The world’s third largest bond market, Italy, teetered on the brink this morning and the situation prompted Bank of America Merrill Lynch to caution global investors about the potential for a “tail risk scenario” of the most unpleasant kind. The bank’s analysts warned that further erosion in that country’s bond market could result in the derailment of the emergent global economic recovery and that financial markets would not take such developments in stride.
Among the few possible solutions to the spreading credit debacle offered by BofA was the suggestion that the EU’s leadership considers “strengthening” the European version of TARP, also known as the EFSF (European Financial Stability Facility). The risks to the euro that the cautionary note from Merrill implies are all too obvious, so we shall leave them implied. Anyway, the raging Italian-focused jitters continued to unnerve global markets this morning and kept the pressure on the commodities complex as well.
The aggravating peripheral Eurozone government debt situation not only has investors throwing the euro and European equities overboard, but it has reignited bets on the potential breakup of the union (and with it, the currency that holds it together).
Now, just in case one concludes that the picture above presents a bleak prospect for investors in all things European, well, you might want to hold that thought for just a moment. Marketwatch’s Robert Powell tenders the opinion that the failure to raise the US’ debt ceiling by the August 2nd deadline would have a truly devastating effect on ALL markets: bonds, stocks, money markets, commodities, etc. Mr. Powell cites CFA Greg McBride who argues that the meltdown of 2007-2008 could be labeled as a mere hors d’oeuvre for the feast of the bears that might come in the wake of a no-deal debt deal in America.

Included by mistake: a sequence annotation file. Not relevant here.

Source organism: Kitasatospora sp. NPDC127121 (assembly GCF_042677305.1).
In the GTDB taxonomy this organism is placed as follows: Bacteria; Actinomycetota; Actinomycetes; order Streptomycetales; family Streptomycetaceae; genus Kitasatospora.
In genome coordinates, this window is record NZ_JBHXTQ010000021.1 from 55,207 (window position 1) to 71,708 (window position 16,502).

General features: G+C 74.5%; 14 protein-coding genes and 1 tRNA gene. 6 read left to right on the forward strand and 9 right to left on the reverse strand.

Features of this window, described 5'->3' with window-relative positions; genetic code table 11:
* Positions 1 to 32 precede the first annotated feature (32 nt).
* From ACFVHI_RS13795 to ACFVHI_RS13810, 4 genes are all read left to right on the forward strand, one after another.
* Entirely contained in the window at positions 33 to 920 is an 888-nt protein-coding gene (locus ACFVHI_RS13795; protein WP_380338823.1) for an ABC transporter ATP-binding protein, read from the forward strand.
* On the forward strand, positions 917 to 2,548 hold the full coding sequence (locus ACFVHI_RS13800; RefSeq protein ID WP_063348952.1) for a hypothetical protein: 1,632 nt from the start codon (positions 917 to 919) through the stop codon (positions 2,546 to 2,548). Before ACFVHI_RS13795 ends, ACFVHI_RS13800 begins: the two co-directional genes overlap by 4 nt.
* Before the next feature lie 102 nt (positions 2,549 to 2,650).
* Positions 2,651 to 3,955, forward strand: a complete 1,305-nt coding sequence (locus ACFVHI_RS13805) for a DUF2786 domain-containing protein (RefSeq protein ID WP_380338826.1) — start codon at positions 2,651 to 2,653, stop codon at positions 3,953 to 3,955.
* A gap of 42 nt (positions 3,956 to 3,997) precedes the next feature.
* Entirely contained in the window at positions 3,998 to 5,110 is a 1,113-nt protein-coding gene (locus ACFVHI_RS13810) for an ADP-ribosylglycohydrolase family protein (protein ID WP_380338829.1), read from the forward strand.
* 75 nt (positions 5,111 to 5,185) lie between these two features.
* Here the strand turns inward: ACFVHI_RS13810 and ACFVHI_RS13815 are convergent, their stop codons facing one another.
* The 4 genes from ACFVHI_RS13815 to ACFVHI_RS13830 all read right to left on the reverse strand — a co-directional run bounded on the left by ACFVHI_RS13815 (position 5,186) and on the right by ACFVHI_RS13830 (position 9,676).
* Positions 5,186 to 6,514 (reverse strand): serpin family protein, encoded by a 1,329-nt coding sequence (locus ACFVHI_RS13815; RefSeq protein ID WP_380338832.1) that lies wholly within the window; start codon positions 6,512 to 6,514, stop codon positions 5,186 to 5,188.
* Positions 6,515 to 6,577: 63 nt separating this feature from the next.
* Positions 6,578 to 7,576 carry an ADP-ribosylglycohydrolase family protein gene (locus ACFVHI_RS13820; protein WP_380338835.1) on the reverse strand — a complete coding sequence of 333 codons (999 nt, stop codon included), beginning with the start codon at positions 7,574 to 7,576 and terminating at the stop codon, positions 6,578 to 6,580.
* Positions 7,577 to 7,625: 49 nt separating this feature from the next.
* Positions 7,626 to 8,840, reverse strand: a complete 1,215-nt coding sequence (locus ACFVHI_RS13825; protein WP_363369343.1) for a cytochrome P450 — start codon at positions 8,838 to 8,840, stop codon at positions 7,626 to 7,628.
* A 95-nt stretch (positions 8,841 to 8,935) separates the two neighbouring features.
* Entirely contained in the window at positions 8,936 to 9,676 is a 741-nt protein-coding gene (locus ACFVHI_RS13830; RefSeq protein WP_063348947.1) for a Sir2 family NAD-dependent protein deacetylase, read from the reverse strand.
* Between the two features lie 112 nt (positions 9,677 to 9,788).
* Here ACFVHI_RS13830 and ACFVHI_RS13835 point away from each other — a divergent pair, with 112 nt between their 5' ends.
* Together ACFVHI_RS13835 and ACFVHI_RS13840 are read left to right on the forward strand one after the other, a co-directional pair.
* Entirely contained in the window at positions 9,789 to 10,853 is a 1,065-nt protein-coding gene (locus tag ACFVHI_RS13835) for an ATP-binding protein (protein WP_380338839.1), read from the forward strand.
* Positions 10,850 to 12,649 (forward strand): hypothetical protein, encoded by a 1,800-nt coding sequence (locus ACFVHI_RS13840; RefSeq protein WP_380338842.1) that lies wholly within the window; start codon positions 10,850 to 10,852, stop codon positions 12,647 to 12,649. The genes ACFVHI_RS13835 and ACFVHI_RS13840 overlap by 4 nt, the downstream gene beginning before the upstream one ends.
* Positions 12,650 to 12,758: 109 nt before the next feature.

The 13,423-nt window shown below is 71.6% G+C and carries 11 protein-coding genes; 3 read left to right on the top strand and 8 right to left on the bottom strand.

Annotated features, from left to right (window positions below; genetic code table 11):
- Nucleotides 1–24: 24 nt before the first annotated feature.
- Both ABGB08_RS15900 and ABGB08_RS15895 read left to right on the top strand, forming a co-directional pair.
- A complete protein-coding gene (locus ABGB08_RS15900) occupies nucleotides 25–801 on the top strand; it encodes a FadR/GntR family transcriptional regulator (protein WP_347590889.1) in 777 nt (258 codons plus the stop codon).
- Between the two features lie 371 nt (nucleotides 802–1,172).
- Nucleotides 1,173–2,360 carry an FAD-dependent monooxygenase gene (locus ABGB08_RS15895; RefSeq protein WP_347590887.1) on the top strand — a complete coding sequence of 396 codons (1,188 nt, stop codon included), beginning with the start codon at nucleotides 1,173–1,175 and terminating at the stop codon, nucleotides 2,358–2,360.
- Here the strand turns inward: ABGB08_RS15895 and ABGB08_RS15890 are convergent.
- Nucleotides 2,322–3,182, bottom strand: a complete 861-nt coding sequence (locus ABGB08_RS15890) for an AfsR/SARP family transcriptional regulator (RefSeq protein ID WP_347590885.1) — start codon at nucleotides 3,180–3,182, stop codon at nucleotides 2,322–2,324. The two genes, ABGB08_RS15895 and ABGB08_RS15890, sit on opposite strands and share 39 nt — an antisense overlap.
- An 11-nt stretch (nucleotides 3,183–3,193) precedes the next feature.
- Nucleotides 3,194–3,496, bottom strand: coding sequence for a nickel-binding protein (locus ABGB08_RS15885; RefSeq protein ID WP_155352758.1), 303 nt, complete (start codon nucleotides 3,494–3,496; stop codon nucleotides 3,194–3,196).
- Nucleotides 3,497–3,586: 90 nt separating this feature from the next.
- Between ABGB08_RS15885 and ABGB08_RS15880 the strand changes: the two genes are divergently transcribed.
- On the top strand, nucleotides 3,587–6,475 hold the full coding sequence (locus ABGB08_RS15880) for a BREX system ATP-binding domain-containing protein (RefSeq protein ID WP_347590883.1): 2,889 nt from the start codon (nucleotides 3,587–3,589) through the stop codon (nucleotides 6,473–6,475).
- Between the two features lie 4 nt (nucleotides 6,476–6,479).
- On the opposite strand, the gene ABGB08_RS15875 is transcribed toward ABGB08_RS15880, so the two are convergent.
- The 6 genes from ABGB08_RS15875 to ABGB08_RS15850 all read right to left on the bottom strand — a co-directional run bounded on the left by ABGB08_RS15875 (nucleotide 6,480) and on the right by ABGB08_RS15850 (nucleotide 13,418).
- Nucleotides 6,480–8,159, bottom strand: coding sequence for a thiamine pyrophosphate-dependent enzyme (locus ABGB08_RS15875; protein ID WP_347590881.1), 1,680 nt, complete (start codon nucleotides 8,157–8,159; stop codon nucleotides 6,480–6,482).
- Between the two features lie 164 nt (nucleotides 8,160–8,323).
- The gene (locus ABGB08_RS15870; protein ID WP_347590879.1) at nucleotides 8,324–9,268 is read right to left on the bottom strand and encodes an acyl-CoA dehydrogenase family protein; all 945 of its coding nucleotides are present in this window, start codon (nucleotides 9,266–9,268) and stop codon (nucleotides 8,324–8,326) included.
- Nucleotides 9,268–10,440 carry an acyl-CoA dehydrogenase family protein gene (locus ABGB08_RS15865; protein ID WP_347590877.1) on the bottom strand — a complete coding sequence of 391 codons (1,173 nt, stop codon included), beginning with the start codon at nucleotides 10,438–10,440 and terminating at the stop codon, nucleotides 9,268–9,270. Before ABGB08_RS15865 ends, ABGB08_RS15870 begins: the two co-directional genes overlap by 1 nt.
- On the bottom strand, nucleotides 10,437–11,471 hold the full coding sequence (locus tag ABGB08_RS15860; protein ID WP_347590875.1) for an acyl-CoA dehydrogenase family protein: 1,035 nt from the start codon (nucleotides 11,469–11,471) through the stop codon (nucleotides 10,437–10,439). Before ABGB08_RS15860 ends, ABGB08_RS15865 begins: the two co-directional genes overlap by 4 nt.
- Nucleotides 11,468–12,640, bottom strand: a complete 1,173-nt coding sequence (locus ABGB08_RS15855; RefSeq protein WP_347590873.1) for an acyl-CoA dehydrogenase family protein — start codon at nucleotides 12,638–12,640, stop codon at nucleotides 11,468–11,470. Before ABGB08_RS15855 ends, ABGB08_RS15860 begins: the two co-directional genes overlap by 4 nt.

Mr. McBride minces no words and declares that the event would prompt a ““rapid re-pricing” of all financial assets, not just Treasuries. In other words, the value of your 401(k) plans, IRAs, 529 plans, gold and real estate will all collapse.
And the reason for that is this: What is fundamental to the pricing of financial assets is the notion that U.S. Treasuries are risk-free. All financial assets are priced based on this assumption (or hope). If Treasuries are no longer risk-free, then all financial assets have to be re-priced against another benchmark.
And this time, investors won’t have a safe haven to which they can flock as they did during collapse of 2008. “There will be no place to hide,” said McBride. “Treasuries will no longer be safe in the event of a default.” Ditto real estate, gold, and farm land. In short, there will be no flight to safety because no asset will be safe. “Even cash might not be a safe haven.” No exit. No safety net. None.
Spot gold dealings started the Tuesday New York session off on the downside, with the yellow metal losing $7.00 and being quoted at $1,547.50 per ounce. The US dollar remained above the 76.00 mark on the trade-weighted index as it was seen attracting further wads of safe-haven-seeking cash among the aforementioned nervous global investors. The Dow finally stabilized and made an ever so small attempt at a gain this morning; it was trading at or near the 12,505.00 level.